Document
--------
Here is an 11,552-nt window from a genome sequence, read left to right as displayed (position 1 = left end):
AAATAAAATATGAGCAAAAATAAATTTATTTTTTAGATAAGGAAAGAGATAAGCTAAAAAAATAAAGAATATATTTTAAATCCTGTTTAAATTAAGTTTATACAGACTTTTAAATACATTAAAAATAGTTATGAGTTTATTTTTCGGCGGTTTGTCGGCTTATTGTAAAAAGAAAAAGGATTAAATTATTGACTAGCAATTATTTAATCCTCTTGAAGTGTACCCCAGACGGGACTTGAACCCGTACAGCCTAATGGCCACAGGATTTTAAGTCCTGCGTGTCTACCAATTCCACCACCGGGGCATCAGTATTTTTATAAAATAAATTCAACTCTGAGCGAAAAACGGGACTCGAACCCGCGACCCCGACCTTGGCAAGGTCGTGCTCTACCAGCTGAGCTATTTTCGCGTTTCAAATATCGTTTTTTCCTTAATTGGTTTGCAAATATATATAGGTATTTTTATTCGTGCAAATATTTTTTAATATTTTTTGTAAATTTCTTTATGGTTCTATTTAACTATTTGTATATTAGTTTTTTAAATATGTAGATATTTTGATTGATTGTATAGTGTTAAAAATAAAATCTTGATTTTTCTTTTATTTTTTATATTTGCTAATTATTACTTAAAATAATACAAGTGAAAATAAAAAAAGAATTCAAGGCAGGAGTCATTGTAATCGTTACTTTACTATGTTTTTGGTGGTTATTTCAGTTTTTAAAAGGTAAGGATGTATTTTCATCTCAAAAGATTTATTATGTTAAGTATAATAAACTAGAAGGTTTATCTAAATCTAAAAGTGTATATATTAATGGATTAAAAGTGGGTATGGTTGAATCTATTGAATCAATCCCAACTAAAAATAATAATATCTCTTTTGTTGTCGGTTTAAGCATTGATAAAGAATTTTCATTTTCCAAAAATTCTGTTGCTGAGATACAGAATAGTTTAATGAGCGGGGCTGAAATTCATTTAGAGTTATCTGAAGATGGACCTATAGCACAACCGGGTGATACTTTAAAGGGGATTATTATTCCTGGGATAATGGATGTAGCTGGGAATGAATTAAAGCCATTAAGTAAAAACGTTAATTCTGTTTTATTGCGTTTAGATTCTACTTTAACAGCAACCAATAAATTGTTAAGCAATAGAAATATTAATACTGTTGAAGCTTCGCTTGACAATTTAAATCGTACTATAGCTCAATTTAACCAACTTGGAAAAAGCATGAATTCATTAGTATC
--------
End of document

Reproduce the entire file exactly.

Here is an 11,552-nt window from a genome sequence, read left to right as displayed (position 1 = left end):
AAATAAAATATGAGCAAAAATAAATTTATTTTTTAGATAAGGAAAGAGATAAGCTAAAAAAATAAAGAATATATTTTAAATCCTGTTTAAATTAAGTTTATACAGACTTTTAAATACATTAAAAATAGTTATGAGTTTATTTTTCGGCGGTTTGTCGGCTTATTGTAAAAAGAAAAAGGATTAAATTATTGACTAGCAATTATTTAATCCTCTTGAAGTGTACCCCAGACGGGACTTGAACCCGTACAGCCTAATGGCCACAGGATTTTAAGTCCTGCGTGTCTACCAATTCCACCACCGGGGCATCAGTATTTTTATAAAATAAATTCAACTCTGAGCGAAAAACGGGACTCGAACCCGCGACCCCGACCTTGGCAAGGTCGTGCTCTACCAGCTGAGCTATTTTCGCGTTTCAAATATCGTTTTTTCCTTAATTGGTTTGCAAATATATATAGGTATTTTTATTCGTGCAAATATTTTTTAATATTTTTTGTAAATTTCTTTATGGTTCTATTTAACTATTTGTATATTAGTTTTTTAAATATGTAGATATTTTGATTGATTGTATAGTGTTAAAAATAAAATCTTGATTTTTCTTTTATTTTTTATATTTGCTAATTATTACTTAAAATAATACAAGTGAAAATAAAAAAAGAATTCAAGGCAGGAGTCATTGTAATCGTTACTTTACTATGTTTTTGGTGGTTATTTCAGTTTTTAAAAGGTAAGGATGTATTTTCATCTCAAAAGATTTATTATGTTAAGTATAATAAACTAGAAGGTTTATCTAAATCTAAAAGTGTATATATTAATGGATTAAAAGTGGGTATGGTTGAATCTATTGAATCAATCCCAACTAAAAATAATAATATCTCTTTTGTTGTCGGTTTAAGCATTGATAAAGAATTTTCATTTTCCAAAAATTCTGTTGCTGAGATACAGAATAGTTTAATGAGCGGGGCTGAAATTCATTTAGAGTTATCTGAAGATGGACCTATAGCACAACCGGGTGATACTTTAAAGGGGATTATTATTCCTGGGATAATGGATGTAGCTGGGAATGAATTAAAGCCATTAAGTAAAAACGTTAATTCTGTTTTATTGCGTTTAGATTCTACTTTAACAGCAACCAATAAATTGTTAAGCAATAGAAATATTAATACTGTTGAAGCTTCGCTTGACAATTTAAATCGTACTATAGCTCAATTTAACCAACTTGGAAAAAGCATGAATTCATTAGTATC